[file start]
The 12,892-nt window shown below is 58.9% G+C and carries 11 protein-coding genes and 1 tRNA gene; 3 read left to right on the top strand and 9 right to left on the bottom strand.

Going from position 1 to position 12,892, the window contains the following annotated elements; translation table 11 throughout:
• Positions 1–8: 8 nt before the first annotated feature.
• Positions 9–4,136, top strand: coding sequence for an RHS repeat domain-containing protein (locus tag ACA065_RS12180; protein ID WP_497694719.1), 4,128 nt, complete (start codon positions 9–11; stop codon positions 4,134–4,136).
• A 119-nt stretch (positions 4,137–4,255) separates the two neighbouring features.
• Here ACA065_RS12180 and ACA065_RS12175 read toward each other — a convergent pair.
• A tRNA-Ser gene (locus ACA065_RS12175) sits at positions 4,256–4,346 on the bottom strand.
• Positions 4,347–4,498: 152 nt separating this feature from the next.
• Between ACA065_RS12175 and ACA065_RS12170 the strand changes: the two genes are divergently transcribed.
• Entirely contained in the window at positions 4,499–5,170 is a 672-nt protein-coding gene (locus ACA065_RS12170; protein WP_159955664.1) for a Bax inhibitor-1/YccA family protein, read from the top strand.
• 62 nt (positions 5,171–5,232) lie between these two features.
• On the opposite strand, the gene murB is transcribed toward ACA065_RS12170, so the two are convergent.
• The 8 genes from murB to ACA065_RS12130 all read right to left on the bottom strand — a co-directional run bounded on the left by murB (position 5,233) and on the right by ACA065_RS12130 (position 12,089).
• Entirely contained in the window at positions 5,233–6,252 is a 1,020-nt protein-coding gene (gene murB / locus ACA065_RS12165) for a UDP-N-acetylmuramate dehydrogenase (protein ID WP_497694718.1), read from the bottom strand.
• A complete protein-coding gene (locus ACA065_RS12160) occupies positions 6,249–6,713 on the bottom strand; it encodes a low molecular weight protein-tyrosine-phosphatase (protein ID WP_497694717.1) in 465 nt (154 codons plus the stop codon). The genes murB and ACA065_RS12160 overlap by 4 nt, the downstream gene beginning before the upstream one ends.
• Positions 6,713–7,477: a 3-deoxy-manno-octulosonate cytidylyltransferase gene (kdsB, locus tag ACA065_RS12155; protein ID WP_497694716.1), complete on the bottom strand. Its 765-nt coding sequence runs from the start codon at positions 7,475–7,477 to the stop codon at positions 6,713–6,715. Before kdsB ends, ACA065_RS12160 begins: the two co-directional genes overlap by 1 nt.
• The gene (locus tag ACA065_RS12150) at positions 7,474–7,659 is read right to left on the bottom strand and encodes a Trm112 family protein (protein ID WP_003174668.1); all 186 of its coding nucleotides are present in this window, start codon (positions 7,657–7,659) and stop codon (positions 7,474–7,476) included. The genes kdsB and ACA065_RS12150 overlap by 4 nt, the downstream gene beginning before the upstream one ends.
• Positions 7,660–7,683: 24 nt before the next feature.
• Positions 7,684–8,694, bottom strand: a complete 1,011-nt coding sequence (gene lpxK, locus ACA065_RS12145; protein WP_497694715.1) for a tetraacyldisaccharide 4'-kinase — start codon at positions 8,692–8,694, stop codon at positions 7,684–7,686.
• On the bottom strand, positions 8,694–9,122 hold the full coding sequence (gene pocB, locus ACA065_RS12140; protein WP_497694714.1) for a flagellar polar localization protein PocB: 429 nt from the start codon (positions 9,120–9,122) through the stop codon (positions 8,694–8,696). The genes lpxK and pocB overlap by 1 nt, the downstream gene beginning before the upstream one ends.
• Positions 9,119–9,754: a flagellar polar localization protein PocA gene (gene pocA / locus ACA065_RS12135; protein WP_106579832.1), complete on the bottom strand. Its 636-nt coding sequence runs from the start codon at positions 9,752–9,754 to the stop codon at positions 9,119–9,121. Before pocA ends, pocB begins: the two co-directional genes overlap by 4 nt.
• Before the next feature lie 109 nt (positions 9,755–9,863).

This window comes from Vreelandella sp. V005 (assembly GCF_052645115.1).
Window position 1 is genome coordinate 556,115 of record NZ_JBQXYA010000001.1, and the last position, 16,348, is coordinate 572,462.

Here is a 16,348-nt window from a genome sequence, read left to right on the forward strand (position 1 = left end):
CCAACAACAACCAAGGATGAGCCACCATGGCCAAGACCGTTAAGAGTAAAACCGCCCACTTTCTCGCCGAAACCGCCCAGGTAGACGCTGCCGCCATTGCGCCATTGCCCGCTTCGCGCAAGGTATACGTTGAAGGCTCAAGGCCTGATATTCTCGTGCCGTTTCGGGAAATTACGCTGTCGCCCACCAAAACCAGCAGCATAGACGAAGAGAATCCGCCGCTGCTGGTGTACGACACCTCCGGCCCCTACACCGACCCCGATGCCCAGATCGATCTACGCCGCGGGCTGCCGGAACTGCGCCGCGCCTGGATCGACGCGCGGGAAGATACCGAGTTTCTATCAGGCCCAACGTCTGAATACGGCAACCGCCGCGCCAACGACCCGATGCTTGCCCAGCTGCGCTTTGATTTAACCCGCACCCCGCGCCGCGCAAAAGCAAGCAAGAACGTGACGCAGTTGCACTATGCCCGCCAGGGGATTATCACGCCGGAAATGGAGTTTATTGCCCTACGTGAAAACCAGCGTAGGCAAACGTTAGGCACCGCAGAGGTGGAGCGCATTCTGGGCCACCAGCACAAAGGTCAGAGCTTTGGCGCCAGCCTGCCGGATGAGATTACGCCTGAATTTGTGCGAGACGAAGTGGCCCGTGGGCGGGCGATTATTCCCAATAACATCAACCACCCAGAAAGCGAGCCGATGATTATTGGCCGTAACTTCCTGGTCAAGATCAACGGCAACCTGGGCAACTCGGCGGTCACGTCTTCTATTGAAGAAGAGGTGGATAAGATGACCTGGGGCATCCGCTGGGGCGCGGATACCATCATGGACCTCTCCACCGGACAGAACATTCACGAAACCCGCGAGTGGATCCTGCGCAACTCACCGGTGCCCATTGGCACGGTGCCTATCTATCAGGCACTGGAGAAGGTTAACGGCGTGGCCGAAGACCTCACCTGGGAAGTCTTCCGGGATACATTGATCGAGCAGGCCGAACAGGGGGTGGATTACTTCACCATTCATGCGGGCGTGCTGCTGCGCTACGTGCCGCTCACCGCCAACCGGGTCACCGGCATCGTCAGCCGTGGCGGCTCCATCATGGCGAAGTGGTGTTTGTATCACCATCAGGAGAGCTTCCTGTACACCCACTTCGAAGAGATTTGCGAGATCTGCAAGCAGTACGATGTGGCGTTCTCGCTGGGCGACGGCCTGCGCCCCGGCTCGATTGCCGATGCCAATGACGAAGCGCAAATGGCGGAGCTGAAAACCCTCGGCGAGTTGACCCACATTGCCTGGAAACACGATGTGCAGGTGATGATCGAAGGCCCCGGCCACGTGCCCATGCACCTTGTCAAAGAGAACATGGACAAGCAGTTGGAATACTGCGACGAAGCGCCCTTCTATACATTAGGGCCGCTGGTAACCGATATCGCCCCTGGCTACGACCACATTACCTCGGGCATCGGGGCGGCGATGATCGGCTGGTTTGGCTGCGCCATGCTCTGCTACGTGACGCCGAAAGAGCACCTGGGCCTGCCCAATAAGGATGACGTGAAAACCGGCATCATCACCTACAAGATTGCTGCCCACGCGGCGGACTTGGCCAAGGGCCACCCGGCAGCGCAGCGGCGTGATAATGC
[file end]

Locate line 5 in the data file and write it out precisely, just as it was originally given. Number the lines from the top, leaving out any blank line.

• A 119-nt stretch (positions 4,137–4,255) separates the two neighbouring features.